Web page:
Here we report an investigation of Li-ion cell thermal behaviors during extreme fast charging by in situ measurement of its internal temperatures. An experimental 2 Ah LiNi0.6Co0.2Mn0.2O2/graphite pouch cell with embedded micro-thermocouples was developed and charged as fast as 7C at room temperature. With forced convection air cooling, the cell core temperature increased by 22.5°C in 5 minutes during 7C charging while it increased by less than 1.5°C during 1C charging. The difference between cell core temperature and surface temperature was up to 3.4°C during 7C charging while less than 0.2°C during 1C charging. We estimated heat generation of the cell and found that the average heat generation rate during 7C constant current charging was 34 times higher than that during 1C charging. The temperature gradient was smaller but the temperature increase was higher with natural air convection than those with forced convection. A temporary voltage drop phenomenon was observed during 7C charging with forced convection and 5C charging with natural convection, in similar SOC range from ∼22% to ∼40%. The phenomenon can be attributed to drop of cell resistance with rapid temperature rise and slow increase of open circuit voltage in the SOC range.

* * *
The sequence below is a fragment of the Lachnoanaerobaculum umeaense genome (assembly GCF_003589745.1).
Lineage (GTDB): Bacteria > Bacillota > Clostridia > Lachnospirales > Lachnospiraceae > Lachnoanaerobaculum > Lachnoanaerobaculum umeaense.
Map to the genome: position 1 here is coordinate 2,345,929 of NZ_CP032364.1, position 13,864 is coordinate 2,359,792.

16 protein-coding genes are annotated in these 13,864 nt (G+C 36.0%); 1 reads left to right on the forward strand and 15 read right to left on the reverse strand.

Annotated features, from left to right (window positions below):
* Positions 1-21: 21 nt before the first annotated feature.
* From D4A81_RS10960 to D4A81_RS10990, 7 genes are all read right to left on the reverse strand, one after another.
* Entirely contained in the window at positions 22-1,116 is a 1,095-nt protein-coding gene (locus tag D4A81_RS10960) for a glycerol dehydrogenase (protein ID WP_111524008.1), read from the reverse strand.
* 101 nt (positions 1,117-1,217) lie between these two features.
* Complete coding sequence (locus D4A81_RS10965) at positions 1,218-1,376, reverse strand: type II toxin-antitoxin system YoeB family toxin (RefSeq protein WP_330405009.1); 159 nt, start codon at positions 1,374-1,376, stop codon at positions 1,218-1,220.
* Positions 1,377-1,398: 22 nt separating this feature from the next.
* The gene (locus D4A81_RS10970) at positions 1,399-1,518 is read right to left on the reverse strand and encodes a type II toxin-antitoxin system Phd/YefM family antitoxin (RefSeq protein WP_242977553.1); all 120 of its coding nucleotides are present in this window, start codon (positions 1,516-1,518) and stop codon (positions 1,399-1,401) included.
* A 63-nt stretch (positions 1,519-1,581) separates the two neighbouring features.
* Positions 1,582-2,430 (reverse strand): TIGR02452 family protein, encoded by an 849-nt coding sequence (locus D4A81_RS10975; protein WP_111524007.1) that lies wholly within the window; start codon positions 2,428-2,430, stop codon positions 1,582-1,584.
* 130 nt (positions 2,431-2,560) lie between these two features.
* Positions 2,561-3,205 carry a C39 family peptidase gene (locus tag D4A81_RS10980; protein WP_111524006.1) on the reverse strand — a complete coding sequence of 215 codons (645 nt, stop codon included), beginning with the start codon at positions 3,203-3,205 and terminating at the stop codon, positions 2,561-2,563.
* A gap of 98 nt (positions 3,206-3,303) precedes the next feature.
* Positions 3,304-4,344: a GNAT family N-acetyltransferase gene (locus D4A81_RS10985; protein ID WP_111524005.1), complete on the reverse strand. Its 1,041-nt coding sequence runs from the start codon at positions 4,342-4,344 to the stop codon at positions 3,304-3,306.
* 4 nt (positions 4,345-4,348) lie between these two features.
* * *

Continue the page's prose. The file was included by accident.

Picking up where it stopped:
All Science Journal Classification (ASJC) codes
- Electronic, Optical and Magnetic Materials
- Renewable Energy, Sustainability and the Environment
- Surfaces, Coatings and Films
- Materials Chemistry